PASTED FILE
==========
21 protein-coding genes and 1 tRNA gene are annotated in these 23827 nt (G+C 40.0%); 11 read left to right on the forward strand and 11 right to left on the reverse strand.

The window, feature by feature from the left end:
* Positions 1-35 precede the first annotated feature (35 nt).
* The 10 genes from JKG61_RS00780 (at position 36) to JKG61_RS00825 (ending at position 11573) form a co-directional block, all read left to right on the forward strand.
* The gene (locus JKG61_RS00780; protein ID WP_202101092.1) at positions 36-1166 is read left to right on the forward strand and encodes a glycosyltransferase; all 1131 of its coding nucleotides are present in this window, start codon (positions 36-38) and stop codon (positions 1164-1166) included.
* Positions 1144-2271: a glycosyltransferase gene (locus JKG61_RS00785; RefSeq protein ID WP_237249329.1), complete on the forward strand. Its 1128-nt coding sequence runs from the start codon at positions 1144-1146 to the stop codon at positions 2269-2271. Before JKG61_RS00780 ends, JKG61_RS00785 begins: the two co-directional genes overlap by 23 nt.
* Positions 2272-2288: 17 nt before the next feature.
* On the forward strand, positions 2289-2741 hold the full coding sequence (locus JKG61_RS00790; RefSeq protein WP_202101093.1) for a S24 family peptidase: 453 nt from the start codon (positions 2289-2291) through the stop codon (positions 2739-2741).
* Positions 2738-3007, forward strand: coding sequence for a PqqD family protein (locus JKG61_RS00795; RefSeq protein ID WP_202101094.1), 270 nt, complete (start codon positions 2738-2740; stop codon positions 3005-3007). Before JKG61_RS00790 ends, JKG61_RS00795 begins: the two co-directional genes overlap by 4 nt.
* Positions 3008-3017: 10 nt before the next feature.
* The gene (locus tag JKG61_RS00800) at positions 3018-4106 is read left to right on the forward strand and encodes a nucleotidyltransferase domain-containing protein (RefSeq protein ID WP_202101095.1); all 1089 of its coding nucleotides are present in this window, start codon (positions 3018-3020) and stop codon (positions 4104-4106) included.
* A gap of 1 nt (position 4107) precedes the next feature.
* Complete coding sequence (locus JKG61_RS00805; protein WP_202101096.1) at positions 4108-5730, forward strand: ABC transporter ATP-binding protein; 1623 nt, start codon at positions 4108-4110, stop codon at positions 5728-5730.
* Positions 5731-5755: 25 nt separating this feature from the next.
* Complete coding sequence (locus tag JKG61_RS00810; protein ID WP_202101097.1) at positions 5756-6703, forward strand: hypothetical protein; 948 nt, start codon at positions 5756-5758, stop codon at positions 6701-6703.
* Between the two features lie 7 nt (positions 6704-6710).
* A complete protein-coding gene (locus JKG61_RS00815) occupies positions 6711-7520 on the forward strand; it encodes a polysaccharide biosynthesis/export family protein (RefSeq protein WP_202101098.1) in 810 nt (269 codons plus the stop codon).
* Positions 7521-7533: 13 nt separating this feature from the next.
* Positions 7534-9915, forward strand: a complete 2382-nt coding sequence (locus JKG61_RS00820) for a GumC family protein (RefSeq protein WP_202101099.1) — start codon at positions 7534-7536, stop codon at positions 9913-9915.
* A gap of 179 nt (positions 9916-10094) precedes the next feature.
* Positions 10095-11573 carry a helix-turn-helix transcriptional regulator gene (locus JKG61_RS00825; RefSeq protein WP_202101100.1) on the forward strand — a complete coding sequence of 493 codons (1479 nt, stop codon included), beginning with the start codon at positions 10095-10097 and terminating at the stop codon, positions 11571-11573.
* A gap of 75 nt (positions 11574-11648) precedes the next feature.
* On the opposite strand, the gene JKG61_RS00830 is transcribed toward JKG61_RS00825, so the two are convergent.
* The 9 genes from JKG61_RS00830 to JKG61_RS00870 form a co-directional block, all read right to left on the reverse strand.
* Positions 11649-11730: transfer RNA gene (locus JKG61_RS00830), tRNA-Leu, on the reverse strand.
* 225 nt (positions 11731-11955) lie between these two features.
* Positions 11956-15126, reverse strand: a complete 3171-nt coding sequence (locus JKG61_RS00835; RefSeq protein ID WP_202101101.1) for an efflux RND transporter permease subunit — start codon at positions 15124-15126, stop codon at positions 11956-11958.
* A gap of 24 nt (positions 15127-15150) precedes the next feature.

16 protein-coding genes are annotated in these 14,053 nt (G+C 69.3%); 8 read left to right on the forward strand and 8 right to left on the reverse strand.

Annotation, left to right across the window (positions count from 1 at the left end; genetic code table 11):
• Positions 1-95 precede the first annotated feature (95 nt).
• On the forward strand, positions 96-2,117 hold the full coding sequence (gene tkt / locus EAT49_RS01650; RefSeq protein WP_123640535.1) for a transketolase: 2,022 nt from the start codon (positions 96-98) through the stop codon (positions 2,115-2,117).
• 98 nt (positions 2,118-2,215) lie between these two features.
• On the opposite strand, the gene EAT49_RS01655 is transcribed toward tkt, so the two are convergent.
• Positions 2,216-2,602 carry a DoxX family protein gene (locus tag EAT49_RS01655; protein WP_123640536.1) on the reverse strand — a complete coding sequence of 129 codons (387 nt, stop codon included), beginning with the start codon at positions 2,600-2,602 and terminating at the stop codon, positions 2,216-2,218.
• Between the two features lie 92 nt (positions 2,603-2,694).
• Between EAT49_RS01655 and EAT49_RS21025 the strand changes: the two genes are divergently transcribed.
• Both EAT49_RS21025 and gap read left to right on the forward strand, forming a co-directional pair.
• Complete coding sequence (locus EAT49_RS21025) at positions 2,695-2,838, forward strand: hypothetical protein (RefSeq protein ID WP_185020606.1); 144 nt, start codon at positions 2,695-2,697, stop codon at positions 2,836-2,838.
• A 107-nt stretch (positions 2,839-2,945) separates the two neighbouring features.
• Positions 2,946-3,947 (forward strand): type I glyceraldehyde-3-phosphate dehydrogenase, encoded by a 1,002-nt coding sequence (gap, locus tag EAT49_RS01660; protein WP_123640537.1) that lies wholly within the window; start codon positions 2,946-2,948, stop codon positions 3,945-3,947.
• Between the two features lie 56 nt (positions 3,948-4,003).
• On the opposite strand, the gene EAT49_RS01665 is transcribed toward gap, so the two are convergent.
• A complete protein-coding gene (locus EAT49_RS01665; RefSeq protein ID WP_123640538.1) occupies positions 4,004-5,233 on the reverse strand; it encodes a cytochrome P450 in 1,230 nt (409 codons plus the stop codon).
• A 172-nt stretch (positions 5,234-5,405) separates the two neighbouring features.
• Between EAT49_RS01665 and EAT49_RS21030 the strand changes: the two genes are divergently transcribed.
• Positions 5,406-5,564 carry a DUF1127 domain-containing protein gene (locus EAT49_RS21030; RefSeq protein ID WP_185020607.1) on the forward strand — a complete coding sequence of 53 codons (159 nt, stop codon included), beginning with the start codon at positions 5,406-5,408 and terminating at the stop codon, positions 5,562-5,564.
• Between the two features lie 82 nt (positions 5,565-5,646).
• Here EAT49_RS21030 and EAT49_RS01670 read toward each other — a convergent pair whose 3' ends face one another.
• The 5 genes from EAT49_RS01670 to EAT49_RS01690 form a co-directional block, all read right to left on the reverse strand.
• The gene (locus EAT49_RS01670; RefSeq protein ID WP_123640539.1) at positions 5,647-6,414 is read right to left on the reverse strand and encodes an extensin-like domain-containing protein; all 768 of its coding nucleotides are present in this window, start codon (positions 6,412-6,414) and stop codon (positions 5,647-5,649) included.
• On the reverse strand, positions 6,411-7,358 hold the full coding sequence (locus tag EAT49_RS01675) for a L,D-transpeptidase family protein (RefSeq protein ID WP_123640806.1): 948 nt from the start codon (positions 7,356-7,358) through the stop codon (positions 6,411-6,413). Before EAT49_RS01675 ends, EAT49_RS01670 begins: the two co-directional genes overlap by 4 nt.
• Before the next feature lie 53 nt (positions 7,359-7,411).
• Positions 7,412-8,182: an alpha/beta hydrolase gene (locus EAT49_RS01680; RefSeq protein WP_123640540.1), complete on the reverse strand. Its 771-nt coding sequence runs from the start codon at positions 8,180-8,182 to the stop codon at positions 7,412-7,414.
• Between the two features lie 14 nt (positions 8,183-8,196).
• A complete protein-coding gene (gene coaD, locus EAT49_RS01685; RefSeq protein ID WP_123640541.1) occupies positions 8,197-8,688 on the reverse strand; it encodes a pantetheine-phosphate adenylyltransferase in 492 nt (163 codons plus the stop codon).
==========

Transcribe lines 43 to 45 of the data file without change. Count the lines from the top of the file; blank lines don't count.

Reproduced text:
• On the opposite strand, the gene EAT49_RS01665 is transcribed toward gap, so the two are convergent.
• A complete protein-coding gene (locus EAT49_RS01665; RefSeq protein ID WP_123640538.1) occupies positions 4,004-5,233 on the reverse strand; it encodes a cytochrome P450 in 1,230 nt (409 codons plus the stop codon).
• A 172-nt stretch (positions 5,234-5,405) separates the two neighbouring features.